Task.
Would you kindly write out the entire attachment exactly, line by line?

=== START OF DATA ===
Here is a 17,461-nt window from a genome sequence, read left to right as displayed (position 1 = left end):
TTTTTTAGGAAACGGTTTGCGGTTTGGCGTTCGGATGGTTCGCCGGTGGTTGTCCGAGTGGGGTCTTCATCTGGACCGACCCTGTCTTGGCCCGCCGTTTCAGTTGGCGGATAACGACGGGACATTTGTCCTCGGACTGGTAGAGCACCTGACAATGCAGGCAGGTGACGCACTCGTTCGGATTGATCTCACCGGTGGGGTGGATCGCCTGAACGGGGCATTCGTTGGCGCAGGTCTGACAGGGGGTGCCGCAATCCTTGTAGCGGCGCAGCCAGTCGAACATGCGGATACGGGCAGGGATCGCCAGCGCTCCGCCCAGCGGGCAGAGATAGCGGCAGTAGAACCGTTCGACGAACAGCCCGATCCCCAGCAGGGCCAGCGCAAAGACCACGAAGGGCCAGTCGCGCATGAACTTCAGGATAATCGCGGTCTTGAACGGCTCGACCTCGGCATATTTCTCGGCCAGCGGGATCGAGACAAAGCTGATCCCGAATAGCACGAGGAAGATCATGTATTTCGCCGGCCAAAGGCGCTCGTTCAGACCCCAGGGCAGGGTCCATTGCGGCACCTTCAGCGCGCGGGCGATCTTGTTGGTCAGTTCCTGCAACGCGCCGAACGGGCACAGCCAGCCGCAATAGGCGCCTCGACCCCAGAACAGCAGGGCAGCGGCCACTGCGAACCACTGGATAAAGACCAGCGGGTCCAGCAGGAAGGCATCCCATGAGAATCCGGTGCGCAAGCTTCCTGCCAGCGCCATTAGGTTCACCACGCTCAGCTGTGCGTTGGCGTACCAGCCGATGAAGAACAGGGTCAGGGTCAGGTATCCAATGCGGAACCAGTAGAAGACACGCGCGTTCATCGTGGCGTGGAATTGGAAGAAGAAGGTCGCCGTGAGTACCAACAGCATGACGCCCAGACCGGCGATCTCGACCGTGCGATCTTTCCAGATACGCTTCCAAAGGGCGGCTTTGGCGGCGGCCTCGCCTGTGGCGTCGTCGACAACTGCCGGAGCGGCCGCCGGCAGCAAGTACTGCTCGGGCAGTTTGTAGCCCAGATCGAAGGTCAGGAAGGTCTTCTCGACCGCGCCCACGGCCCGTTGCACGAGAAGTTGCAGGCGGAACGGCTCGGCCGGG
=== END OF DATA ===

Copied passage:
Here is a 17,461-nt window from a genome sequence, read left to right as displayed (position 1 = left end):
TTTTTTAGGAAACGGTTTGCGGTTTGGCGTTCGGATGGTTCGCCGGTGGTTGTCCGAGTGGGGTCTTCATCTGGACCGACCCTGTCTTGGCCCGCCGTTTCAGTTGGCGGATAACGACGGGACATTTGTCCTCGGACTGGTAGAGCACCTGACAATGCAGGCAGGTGACGCACTCGTTCGGATTGATCTCACCGGTGGGGTGGATCGCCTGAACGGGGCATTCGTTGGCGCAGGTCTGACAGGGGGTGCCGCAATCCTTGTAGCGGCGCAGCCAGTCGAACATGCGGATACGGGCAGGGATCGCCAGCGCTCCGCCCAGCGGGCAGAGATAGCGGCAGTAGAACCGTTCGACGAACAGCCCGATCCCCAGCAGGGCCAGCGCAAAGACCACGAAGGGCCAGTCGCGCATGAACTTCAGGATAATCGCGGTCTTGAACGGCTCGACCTCGGCATATTTCTCGGCCAGCGGGATCGAGACAAAGCTGATCCCGAATAGCACGAGGAAGATCATGTATTTCGCCGGCCAAAGGCGCTCGTTCAGACCCCAGGGCAGGGTCCATTGCGGCACCTTCAGCGCGCGGGCGATCTTGTTGGTCAGTTCCTGCAACGCGCCGAACGGGCACAGCCAGCCGCAATAGGCGCCTCGACCCCAGAACAGCAGGGCAGCGGCCACTGCGAACCACTGGATAAAGACCAGCGGGTCCAGCAGGAAGGCATCCCATGAGAATCCGGTGCGCAAGCTTCCTGCCAGCGCCATTAGGTTCACCACGCTCAGCTGTGCGTTGGCGTACCAGCCGATGAAGAACAGGGTCAGGGTCAGGTATCCAATGCGGAACCAGTAGAAGACACGCGCGTTCATCGTGGCGTGGAATTGGAAGAAGAAGGTCGCCGTGAGTACCAACAGCATGACGCCCAGACCGGCGATCTCGACCGTGCGATCTTTCCAGATACGCTTCCAAAGGGCGGCTTTGGCGGCGGCCTCGCCTGTGGCGTCGTCGACAACTGCCGGAGCGGCCGCCGGCAGCAAGTACTGCTCGGGCAGTTTGTAGCCCAGATCGAAGGTCAGGAAGGTCTTCTCGACCGCGCCCACGGCCCGTTGCACGAGAAGTTGCAGGCGGAACGGCTCGGCCGGG